Market Lake – March 2020

March 1, 2020

I took the morning to go north and investigate the birding potential at Market Lake. Sadly it is still iced over. I noticed birds on my way there, and stopped in Blackfoot on the way back to check out a field of geese and swans. A lovely morning of driving and birding.

House sparrow at Market Lake
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Snow at Market Lake
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Juvenile Golden eagle at Blackfoot
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Trumpeter swans landing at Blackfoot
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Trumpeter swans are both migrants and residents in my region. And it seems I learn something new about them all the time. First I had to learn the difference between a Trumpeter and a Tundra (previously called Whistling) swan. The biggest difference is size. Usually this isn’t very helpful since the two types of swans rarely stand side by side for easy comparison. On the other hand, there are so many Canada geese in my area that they are frequently seen with or near the swans. As long as a C. goose is nearby it’s easy to tell the Trumpeter from a Tundra.

A Canada goose is somewhere between 29.9 and 43.3 inches according to:
https://www.allaboutbirds.org/guide/Canada_Goose/id
A Tundra swan = 47.2-57.9 inches
https://www.allaboutbirds.org/guide/Tundra_Swan/id

In my region they tend to be a bit larger than the geese but not supersized, unlike their cousins.

A Trumpeter swan = 54.3-62.2 inches
https://www.allaboutbirds.org/guide/Trumpeter_Swan/id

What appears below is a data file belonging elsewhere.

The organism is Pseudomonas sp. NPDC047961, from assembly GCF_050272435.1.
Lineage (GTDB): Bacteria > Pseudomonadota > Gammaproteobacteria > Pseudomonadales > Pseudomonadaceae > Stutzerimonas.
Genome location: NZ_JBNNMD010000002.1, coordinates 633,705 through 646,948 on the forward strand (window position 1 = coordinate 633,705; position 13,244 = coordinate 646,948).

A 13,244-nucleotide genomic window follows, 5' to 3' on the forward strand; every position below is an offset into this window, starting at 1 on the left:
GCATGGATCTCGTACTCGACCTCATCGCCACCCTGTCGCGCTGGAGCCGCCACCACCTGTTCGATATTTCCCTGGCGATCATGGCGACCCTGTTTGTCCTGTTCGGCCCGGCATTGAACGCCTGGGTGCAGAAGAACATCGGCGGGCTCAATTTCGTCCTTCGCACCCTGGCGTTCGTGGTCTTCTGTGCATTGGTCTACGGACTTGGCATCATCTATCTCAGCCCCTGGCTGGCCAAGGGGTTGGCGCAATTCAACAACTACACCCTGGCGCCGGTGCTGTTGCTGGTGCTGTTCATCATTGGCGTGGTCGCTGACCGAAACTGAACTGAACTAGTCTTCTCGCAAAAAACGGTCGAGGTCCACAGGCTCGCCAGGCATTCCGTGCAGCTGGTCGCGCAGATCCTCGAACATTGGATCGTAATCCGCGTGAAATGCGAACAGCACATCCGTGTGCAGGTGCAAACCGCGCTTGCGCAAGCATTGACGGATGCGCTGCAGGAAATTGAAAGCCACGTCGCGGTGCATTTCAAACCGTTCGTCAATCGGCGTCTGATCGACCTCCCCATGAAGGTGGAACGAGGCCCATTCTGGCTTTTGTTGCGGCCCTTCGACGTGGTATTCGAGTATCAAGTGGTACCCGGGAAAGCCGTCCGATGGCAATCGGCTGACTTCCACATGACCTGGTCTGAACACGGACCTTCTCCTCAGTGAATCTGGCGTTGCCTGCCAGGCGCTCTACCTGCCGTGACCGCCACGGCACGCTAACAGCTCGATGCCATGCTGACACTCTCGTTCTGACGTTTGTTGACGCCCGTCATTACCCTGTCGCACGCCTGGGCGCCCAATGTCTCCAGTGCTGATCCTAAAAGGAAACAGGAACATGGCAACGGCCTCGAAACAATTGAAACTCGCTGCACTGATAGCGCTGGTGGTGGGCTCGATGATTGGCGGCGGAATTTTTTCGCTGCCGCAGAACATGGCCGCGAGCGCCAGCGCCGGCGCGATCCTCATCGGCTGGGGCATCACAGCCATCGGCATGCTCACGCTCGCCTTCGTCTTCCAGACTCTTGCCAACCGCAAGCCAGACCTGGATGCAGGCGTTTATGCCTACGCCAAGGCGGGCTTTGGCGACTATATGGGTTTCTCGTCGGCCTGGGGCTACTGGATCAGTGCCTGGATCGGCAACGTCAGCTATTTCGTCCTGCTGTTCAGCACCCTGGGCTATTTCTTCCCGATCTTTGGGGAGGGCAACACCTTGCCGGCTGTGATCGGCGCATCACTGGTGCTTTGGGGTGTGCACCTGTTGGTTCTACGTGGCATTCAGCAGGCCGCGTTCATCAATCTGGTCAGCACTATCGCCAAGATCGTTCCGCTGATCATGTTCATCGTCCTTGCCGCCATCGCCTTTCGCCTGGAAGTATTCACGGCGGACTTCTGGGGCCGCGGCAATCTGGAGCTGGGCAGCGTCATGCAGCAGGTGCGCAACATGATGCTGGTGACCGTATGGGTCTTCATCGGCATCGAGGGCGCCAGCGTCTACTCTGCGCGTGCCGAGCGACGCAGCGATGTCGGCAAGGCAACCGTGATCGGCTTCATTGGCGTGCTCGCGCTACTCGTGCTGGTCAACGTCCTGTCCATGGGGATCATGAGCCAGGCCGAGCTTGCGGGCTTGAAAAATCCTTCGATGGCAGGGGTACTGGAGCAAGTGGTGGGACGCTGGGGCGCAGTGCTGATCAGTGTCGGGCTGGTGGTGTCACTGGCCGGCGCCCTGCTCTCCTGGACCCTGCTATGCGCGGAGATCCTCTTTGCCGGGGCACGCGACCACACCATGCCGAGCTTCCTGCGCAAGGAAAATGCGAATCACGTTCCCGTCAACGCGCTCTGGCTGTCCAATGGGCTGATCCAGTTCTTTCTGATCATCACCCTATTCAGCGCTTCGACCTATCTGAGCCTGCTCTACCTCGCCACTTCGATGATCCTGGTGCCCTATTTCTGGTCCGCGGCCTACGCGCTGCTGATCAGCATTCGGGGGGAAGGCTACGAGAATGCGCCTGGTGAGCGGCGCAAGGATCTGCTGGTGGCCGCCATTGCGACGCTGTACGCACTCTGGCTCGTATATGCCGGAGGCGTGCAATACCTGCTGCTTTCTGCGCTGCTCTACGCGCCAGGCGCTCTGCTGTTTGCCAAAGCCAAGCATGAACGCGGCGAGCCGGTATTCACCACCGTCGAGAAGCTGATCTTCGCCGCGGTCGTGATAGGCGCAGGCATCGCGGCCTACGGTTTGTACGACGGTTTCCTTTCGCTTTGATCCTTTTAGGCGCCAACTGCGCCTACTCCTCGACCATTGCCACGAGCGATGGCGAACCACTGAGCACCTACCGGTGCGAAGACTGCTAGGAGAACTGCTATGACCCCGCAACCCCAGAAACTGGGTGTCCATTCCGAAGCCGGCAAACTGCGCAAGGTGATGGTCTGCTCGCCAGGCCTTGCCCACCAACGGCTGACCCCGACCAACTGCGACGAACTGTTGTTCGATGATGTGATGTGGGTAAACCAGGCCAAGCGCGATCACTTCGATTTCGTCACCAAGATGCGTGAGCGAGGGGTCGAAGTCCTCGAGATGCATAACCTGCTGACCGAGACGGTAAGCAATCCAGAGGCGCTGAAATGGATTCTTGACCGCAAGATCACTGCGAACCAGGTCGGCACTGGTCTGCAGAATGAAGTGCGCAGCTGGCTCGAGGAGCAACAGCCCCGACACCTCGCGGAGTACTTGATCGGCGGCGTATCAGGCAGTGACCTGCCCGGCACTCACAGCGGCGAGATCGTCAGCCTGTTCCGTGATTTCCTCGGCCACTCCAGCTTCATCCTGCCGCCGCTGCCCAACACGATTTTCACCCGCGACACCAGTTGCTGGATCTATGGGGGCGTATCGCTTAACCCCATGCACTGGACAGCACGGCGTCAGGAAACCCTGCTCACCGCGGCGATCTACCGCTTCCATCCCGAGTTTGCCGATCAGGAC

These are huge birds and make the geese look small.

Here’s a look at Trumpeter swans (both adult and one year olds) near a bunch of Canada geese. The size differential is clear.
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Another thing you can see in the picture above is the gray/brown coloring of the juveniles.

Still another thing to look for especially in the spring, is whether or not there is a yellow/yellowish spot at the base of the bill near the eye. In my region this spot tends to be small, but it can be quite a substantial mark. Finally the bill shape is quite different. I like to think of the Trumpeter swan as having a Roman nose. In horse head terms this is a slight to serious convex shape. The Tundra swans have an Arabian bill, meaning it is dished or a bit concave like Arabian horse heads. Yeah, I know, weird way to remember things but I loved horses long before I became a bird addict.

Here’s one of our swans showing off his roman bill shape.
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I got quite excited when I spotted this swan with yellow legs. I discovered that this is common as are pink legs on juvenile Trumpeter swans. So here we have a fully white juvenile, we can only tell its youth by size and leg color.

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Swan drama
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I love this old building
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A day of swans and driving. – Jenny

Birds of the day

  1. Black billed magpies
  2. Rough legged hawk (1)
  3. Rock doves
  4. House sparrows
  5. Red winged blackbirds
  6. European starlings
  7. Canada geese
  8. Eurasian collared doves
  9. Northern flickers (2)
  10. Trumpeter swans (8) – Blackfoot

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